http://www.abc.net.au/news/stories/2011/04/26/3200634.htmMitchell Williams won the race despite tearing a hamstring in the final stages. Williams wins Stawell GiftABC News
Tue Apr 26, 2011
Queenslander Mitch Williams tore his hamstring in the closing strides of a dramatic Stawell Gift final on Tuesday and then dedicated the victory to his mother, who is battling cancer.
The 19-year-old collapsed to the Central Park turf in agony after crossing the line in 12.18 seconds, just one hundredth of a second clear of frontmarker Ed Ware from Sydney.
Williams, who made his name as a beach sprinter representing Currumbin Surf Lifesaving Club, has a long history of hamstring problems and coach Brett Robinson felt sick to the stomach when his man pulled up sore after winning his semi-final.
But the tendon held together long enough for him to claim the victory and the $40,000 first prize.
"I knew it was tight coming in but I had to run so I just pushed as hard as I could and it just made it," said Williams.
"Probably five or 10 metres out I felt it and then it just went 'doop' and it was gone, but it was a good run until then."
Williams also damaged the hamstring in his only other competition of of 2011, a beach run back in January.
But he was feeling no pain on Tuesday, with a big celebration in the offing.
On a more serious note, he dedicated the triumph in the 130th edition of the famous 120m handicap event to his mother Karen Swain, who is in hospital on the Gold Coast.
"Mum is in chemo now so hopefully in a couple of months she will be free of it," said Williams, who works as a personal trainer.
"I pretty much dedicated it to her for the weekend, just to have a good run and do it for her."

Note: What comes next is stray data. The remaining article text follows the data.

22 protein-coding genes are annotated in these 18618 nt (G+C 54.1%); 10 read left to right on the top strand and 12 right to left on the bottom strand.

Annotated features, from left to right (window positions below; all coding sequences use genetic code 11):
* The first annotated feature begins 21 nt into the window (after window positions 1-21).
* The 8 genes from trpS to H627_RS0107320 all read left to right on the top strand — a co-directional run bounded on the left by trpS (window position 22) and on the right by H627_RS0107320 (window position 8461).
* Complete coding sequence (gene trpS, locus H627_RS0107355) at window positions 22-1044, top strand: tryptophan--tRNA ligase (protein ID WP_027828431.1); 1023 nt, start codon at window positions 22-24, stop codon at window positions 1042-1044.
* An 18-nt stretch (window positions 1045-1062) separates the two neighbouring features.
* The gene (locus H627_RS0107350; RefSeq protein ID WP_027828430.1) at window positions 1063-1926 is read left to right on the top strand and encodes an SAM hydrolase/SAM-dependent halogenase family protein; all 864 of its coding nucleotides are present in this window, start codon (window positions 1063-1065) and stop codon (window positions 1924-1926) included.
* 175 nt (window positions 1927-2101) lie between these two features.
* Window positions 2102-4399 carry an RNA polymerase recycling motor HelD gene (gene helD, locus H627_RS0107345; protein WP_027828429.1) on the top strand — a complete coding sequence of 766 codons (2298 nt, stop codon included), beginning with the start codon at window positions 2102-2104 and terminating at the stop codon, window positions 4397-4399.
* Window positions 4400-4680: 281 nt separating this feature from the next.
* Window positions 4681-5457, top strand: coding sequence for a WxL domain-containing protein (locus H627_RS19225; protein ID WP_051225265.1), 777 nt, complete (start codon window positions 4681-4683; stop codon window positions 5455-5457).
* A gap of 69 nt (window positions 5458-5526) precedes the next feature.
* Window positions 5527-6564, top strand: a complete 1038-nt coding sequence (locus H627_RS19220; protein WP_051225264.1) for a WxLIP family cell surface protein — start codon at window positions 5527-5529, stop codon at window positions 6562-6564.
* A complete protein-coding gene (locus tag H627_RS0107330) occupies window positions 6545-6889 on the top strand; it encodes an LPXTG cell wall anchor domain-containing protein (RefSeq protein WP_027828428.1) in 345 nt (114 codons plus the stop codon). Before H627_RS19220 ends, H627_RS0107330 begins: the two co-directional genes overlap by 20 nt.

Williams changed coaches three months ago, leaving 1984 Olympic heptathlon champion Glynis Nunn to hook up with Robinson, who has been coming to Stawell for 13 years and was second to Adrian Mott in the 2006 Gift final.
"Mitch came to me fit and I knew he was fast," said Robinson.
"I had been around him for a long time, he has been a part of the surf club program so I knew him very well.
"Pretty much in the end I was just applying speed until his hammy started to play up.
"Every fourth week his hammy would strain and we'd lay back for a week.
"And this is the fifth week, so we had a really easy week."
Having been run out in the heats off a mark of 7m on his only previous visit to Stawell as a teenager back in 2009, Robinson was surprised that Williams was not given a more generous handicap than 6.5m this time around.
He was rated a $26 chance with the bookmakers before Saturday's heats and had firmed to third favouritism at $5.50 before the final behind Ware and eventual fourth placegetter Ben Weaver (both $2.75).
Queenslander Andrew McCabe finished third in the final in 12.23 off the backmark of 6.25m.
All of the big-name amateur runners, including 2003 100m world champion Kim Collins of St Kitts and Nevis, Aaron Rouge-Serret and John Steffensen, were eliminated in the semi-finals.